WARNING! This post isn’t really for beginners. In any case, please back all your stuff up comprehensively before trying anything out. If you don’t know what you’re doing, things could go quite wrong.
NOTE: I’ve not tested it yet, but check out the WordPress Move plugin – could help if anyone needs something a little more user-friendly than the process documented below (although knowing what’s going on behind the scenes can only help!).
This post has been translated into French by Jean-Guy Grenot.
Moving WordPress’s location—be it to a new domain, a new server location, or both—has never been as easy as it might be. Here I’m going to document my own process for achieving this, and try to keep it updated with new ideas and lessons learned.
Please note before starting that I’m concentrating here on the WordPress-specific side of this process. For anything not related to WordPress regarding moving domain or server, you should probably check with your domain registration service or web hosting provider.
1. Lock out all users
Firstly, you should prevent any users from accessing the site. This is so you don’t get any content / comments / etc. submitted after you export the database.
Generally I’m in the situation where I have to move a WP installation from a development domain to a live domain, so this has little impact; but it’s worth doing so anyone adding content (e.g. your client) doesn’t lose work.
If you’re moving a live site, you might be looking at a bit of down time. I won’t be going in to the more general ins and outs of moving a live site for now (sorry!).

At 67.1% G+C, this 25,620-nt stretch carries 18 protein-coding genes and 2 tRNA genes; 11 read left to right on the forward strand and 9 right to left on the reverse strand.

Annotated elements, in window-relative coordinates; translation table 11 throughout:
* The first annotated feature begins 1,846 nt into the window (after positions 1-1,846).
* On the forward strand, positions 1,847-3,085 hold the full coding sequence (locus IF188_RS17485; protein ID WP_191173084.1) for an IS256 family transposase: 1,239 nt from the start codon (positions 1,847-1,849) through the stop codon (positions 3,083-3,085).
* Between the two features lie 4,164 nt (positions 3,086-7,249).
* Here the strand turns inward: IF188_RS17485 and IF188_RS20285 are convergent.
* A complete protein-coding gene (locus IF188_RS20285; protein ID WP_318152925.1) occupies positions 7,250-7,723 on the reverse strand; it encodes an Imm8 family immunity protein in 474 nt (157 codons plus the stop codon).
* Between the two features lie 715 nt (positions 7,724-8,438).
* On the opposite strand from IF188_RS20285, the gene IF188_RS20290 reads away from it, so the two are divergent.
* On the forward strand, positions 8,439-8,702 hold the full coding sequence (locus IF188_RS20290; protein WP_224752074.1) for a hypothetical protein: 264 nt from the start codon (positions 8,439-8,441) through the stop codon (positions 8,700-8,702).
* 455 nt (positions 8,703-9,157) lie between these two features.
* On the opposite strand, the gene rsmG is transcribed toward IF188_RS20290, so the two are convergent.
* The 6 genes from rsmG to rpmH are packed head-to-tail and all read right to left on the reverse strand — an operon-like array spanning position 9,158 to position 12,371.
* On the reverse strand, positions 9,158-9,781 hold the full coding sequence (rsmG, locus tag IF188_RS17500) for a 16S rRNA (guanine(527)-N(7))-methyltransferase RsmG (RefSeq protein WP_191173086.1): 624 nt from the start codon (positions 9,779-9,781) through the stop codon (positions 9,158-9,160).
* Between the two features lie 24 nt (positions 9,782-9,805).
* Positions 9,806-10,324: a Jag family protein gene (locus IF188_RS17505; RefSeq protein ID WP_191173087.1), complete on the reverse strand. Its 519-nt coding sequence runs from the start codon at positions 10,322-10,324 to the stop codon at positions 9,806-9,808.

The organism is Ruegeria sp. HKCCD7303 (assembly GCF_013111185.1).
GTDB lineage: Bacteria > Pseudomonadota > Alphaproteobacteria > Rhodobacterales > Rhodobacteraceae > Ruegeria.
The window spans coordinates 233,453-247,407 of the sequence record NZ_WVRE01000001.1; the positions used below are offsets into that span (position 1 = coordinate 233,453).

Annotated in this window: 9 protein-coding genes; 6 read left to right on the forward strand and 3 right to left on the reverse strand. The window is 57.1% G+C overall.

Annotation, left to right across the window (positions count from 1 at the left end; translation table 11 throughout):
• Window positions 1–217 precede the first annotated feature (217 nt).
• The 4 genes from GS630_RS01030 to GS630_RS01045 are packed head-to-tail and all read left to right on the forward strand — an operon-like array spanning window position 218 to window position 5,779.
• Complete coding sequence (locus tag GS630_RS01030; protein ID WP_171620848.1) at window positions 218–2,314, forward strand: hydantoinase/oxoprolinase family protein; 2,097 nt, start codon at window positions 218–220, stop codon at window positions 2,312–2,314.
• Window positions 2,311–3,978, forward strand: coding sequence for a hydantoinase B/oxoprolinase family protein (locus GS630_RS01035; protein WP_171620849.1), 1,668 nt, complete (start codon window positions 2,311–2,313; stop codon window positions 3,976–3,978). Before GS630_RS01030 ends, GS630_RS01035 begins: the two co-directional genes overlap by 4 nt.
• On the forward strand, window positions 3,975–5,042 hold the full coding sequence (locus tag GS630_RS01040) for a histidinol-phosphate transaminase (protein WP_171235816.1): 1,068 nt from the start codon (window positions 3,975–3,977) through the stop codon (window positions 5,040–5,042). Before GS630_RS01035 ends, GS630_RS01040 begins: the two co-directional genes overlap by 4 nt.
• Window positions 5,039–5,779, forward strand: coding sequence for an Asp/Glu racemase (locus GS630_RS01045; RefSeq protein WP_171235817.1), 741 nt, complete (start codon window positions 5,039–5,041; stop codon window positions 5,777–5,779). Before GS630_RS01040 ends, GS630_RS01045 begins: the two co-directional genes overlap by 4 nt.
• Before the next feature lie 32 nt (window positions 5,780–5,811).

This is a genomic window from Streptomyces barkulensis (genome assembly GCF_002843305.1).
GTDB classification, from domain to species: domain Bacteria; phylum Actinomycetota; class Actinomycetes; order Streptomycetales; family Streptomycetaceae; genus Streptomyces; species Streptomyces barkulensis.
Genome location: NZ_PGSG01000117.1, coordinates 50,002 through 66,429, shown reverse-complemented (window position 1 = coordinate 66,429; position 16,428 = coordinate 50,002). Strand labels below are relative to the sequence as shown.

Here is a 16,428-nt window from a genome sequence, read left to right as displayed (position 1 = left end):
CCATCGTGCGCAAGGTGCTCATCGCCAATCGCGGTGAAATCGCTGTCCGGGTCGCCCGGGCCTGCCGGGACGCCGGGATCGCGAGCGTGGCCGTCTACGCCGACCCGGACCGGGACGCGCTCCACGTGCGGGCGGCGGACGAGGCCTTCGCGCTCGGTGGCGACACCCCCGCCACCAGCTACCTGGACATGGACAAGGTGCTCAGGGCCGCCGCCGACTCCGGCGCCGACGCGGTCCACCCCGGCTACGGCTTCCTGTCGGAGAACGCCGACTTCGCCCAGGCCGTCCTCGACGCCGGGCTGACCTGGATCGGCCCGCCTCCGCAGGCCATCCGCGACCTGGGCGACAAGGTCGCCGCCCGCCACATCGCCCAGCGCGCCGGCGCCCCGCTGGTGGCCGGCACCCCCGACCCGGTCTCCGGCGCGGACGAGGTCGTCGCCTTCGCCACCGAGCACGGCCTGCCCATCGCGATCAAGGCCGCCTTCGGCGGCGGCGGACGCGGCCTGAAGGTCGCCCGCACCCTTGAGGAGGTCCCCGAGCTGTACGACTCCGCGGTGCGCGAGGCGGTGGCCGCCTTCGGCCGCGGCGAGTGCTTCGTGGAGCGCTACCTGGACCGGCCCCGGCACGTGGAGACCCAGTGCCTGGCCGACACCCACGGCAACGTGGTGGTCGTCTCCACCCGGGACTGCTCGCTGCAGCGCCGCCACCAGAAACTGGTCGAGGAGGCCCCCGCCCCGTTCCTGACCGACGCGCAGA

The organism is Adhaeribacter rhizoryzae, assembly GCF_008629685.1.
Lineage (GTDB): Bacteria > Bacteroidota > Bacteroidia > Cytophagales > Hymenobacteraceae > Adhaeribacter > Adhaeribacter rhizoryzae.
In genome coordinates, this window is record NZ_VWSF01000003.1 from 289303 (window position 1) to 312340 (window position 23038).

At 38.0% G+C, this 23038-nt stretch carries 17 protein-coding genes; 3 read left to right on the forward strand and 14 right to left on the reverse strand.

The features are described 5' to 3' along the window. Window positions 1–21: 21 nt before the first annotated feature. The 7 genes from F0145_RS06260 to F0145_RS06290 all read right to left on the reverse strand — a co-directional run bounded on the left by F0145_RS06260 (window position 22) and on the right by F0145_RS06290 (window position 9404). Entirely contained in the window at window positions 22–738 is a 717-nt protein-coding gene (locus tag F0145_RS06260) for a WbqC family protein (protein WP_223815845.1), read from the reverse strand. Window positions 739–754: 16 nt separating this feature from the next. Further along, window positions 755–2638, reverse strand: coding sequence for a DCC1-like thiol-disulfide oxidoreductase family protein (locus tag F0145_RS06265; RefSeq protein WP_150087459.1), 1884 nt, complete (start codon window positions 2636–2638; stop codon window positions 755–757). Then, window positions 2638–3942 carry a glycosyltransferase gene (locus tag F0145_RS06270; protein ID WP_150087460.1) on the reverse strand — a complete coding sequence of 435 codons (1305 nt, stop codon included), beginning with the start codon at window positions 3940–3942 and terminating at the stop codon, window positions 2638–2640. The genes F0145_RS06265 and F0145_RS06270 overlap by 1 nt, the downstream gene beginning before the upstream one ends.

There are probably, ooh, umpteen ways of locking users out elegantly. My preferred method is using my 503 holding page, with a filter for my own IP address. If you’re not comfortable with
.htaccess the Maintenance Mode plugin should help.
2. Back up files
If you’re moving the location of your files on your server, you’ll need to pay attention to this. If you’re just changing the domain, you may as well back files up, but it’s not necessary.
You can be blunt about this and literally back up all files, but really these are the only WP files that are unique to particular WP installations:
/wp-content/(everything in this directory)
While not standard WP files, these are common files that might also be specific to your installation:
For any of my clients using my installations, these files also need saving:
See also: A more detailed guide to WP files.
3. Back up the database
The database contents have to change whether you’re moving server or domain.
You can do this using the WP-DBManager or a similar plugin, or via phpMyAdmin (accessible through your host’s control panel).
Here’s a sample phpMyAdmin Export screen showing typical options you’ll need to select:
4. Make file changes
Do a global search through the site’s files for instances of the absolute server path and/or the domain. Most good editors can search through multiple file contents.
Until you’re familiar with the process, it’s best to check each instance before replacing it.
Replacing the server path
Here’s some places where you might find the absolute server file path if it needs changing:
/.htaccess(I usually have some
.htpasswdprotection ready to roll just in case, and the path to that file will be here.)